At some point, every parent watches their child struggle to engage in successful play, get along with other children, make friends, and keep them. Whether it’s a phase where a child struggles or has a recurring problem, watching this struggle is painful for all parents. Helping your child to develop the social skills to play better is a key component in helping them to have positive relationships throughout their life. Children are learning not just to play better; they are learning to live better later on as they take those skills into every workplace and every interaction in the future. Some children need more direct instruction and help than others to learn how to play with different children and to improve their social skills.

Here Are Five Ways to Help Your Elementary School Age Child Play Better:

1. Teach your child the skills she needs. Ask yourself what your child tends to struggle with during play such as joining in, sharing, managing emotions, becoming overly excited with a friend, being too bossy, or being too grumpy. Then work on that skill and make it clear to your child that she has one mission for the play date or outing—practice that skill. For example, work on how your child can approach other children, what to say and what to do, role play and practice approaching kids with family members and then help her join in with friends or people she knows.

2. Seek playmates who are compatible. Pick a playmate whose temperament will allow your child a chance to play better and to practice the social behaviors you are working on. Compatibility does not necessarily mean putting two like-minded children together. For example, two overly bossy, rule-oriented children might argue and a domineering child might overshadow a shy child.

3. Pick an environment and activity that fosters positive play. Picking the right location and environment that supports your child’s mission is key to helping them put their best foot forward. Try to host the playdate so you can help shape the environment and remove toys or activities that have caused problems in the past. What is an activity my child enjoys? Will it be a structured or unstructured environment? In what environment does my child do well? Where do I have the most success with them? At home? A park or playground? A crowded bounce park where your child may be overstimulated may not be the best place to have a play date.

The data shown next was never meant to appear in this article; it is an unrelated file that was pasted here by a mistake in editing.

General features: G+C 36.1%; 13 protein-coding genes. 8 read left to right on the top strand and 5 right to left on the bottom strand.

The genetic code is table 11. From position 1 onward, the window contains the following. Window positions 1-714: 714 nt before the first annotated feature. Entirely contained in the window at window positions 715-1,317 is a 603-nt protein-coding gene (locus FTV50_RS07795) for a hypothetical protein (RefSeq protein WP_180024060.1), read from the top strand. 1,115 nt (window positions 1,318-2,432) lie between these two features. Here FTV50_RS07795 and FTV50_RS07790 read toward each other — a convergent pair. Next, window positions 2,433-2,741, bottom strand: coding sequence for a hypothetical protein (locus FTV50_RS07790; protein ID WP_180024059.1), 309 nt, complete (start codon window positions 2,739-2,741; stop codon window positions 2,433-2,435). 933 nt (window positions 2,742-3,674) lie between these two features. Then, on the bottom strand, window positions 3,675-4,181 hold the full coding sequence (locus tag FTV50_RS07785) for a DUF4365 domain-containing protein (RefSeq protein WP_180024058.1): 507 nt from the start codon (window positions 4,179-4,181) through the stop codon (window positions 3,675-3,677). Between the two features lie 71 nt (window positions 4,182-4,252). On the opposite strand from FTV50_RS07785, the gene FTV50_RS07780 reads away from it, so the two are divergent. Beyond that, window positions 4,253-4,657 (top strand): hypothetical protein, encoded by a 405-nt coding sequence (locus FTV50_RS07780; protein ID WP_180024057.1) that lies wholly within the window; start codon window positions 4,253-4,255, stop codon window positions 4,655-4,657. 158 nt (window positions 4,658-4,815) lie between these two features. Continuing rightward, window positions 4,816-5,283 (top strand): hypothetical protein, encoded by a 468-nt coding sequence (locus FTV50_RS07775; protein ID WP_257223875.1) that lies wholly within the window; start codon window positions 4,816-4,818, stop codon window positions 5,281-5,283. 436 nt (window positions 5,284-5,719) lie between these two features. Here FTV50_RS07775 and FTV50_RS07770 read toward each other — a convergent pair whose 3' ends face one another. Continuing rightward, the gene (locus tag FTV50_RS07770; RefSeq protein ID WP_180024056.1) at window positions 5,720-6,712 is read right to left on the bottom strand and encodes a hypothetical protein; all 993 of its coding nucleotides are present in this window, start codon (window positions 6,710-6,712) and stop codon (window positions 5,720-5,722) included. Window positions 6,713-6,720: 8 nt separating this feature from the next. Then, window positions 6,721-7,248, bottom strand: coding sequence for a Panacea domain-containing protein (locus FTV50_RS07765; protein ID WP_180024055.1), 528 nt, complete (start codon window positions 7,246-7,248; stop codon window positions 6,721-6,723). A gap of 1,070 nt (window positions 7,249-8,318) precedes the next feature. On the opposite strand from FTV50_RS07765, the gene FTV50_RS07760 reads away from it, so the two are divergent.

4. Help your child become a social observer. Build your child’s noticing and observation skills by having them be a social spy. Your child will rehearse with you ahead of time, then spy covertly on others to obtain key social information. Most children who struggle with social skills don’t stop to notice the important cues such as what they talk about at lunch, how loud other kids are on a train or in a museum, what their teacher does with their body language and tone of voice when they are frustrated.  

5. Debrief after your child’s playdate. Children learn by reflecting on what they are doing and how it impacts others.  Engage with your child, talk about the playdate in a nonjudgmental way. After the playdate is over, spend some time chatting with your child about what they did well and celebrate their effort saying, I heard you telling Leslie what to do and what game to play. Ask your child to consider the feelings of her playmate, asking her what do you think Leslie felt when you told her what to choose? What choices did Leslie get to make? What choices did you get to make? Let’s look at whether or not that was fair together. Then also ask your child what they struggled with and make a plan and practice for the future.

The more you pay attention to something the more it grows. Some children struggle with aspects of play and need more direct instruction and guidance to learn these skills. The more your child practices and gains confidence, the more she can feel comfortable in her own skin.

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